Throughout the year, there is bound to be much gnashing of teeth as government-funded organisations are told to cut costs because of the tough economic environment. Last week, Radio New Zealand provided a foretaste after being told by Broadcasting Minister Jonathan Coleman that it could not expect any new funding in the foreseeable future.

Immediately, questions were asked about how it could continue to provide a high-quality service. At a fraught commerce select committee hearing, the chief executive, Peter Cavanagh, said that "undoubtedly as resources become tighter and tighter, inevitably there will be some degradation of quality".

Radio NZ has been told by the minister to come up with ways to trim expenditure and raise more revenue under its own steam. Among the options being floated are going off air from midnight to 6am, seeking commercial sponsorship for Concert FM, shifting back to an AM frequency, except in Auckland, which would save $750,000, and scrapping its $200,000 advertising budget.

Already, it has decided not to send a representative to the Commonwealth Games in India. The striking feature of such steps is the small sums that would be saved.

Indeed, Radio NZ's budget last year was just $38.2 million, of which $34.2 million was public money. That points to the swingeing nature of the Government's programme. While it is reasonable that all state-funded bodies should tighten their belts, it seems excessive to be waving a big stick at organisations where the potential savings are trifling.

The same penchant was, however, evident in last year's Budget. Most controversially, cuts were made to adult night school programmes.

Again, the savings seemed hardly worth the trouble. Community education takes just 0.6 per cent of the tertiary education allocation, and the canned programmes provided value for money, if only because they gave hands-on instruction at schools that would, otherwise, not have been in use.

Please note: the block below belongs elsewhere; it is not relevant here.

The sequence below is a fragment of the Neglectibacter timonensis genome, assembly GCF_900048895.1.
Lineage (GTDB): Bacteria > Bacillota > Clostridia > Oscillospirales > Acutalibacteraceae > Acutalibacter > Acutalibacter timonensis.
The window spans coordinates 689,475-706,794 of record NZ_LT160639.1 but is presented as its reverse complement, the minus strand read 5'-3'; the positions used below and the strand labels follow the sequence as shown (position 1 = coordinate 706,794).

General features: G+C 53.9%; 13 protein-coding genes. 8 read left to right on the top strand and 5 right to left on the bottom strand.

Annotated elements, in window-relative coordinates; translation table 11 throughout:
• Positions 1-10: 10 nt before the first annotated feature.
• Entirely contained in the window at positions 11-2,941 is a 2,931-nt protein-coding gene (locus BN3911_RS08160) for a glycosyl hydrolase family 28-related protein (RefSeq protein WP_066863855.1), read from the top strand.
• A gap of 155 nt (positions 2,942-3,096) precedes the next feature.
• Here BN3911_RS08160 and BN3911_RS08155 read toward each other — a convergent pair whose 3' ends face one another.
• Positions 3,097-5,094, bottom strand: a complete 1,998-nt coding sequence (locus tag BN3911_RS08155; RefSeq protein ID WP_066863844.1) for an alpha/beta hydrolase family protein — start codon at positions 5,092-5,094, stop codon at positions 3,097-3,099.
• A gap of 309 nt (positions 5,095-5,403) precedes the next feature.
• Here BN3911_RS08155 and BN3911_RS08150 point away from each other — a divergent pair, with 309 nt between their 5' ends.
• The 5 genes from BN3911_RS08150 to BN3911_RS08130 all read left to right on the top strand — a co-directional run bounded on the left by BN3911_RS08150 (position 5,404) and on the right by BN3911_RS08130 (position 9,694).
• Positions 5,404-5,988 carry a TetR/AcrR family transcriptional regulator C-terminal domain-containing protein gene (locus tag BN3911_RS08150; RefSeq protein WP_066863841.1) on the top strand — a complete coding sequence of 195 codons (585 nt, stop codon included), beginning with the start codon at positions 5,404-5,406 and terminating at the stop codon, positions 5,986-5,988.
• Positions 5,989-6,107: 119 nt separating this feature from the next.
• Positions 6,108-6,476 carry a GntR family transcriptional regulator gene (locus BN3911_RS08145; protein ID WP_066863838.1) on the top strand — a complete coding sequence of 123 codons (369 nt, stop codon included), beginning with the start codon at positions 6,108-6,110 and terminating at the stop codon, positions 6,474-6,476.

But the Government showed less resolve over country schools that were planned for closure because of their declining rolls. The savings could have been reasonably substantial, but when protests were mounted, the Education Minister quickly backed down.

A similar lack of focus and fortitude characterises the Government's cost-cutting drive in broadcasting. While keen to extract small change from Radio NZ, it lacks the boldness to extract major savings from its cousin, Television New Zealand. Cuts to staffing and suchlike are being made, but the Government has said nothing about the windfall that would arise from, for example, the sale of TV2.

Radio NZ board chairwoman Christine Grice has played down any talk of friction between her board and the minister, and has been making brave sounds about the public broadcaster living within its means. She told the select committee she was confident of meeting Government expectations without compromising standards.

More telling, however, is a 2007 report that found Radio NZ was 27 per cent underfunded and operating efficiently, but with no significant opportunities to redeploy resources more effectively or increase third-party revenue. It could not, in other words, make any more savings without damaging the quality of its service.

That, and logic, support Mr Cavanagh's pessimistic assumption. The quality of Radio NZ's service will be compromised for a minor monetary gain at a time when the broadcaster says audiences are at an all-time high. In other areas, substantial money could be saved without the public noticing very much difference at all. But that would require a far greater show of Government resolve.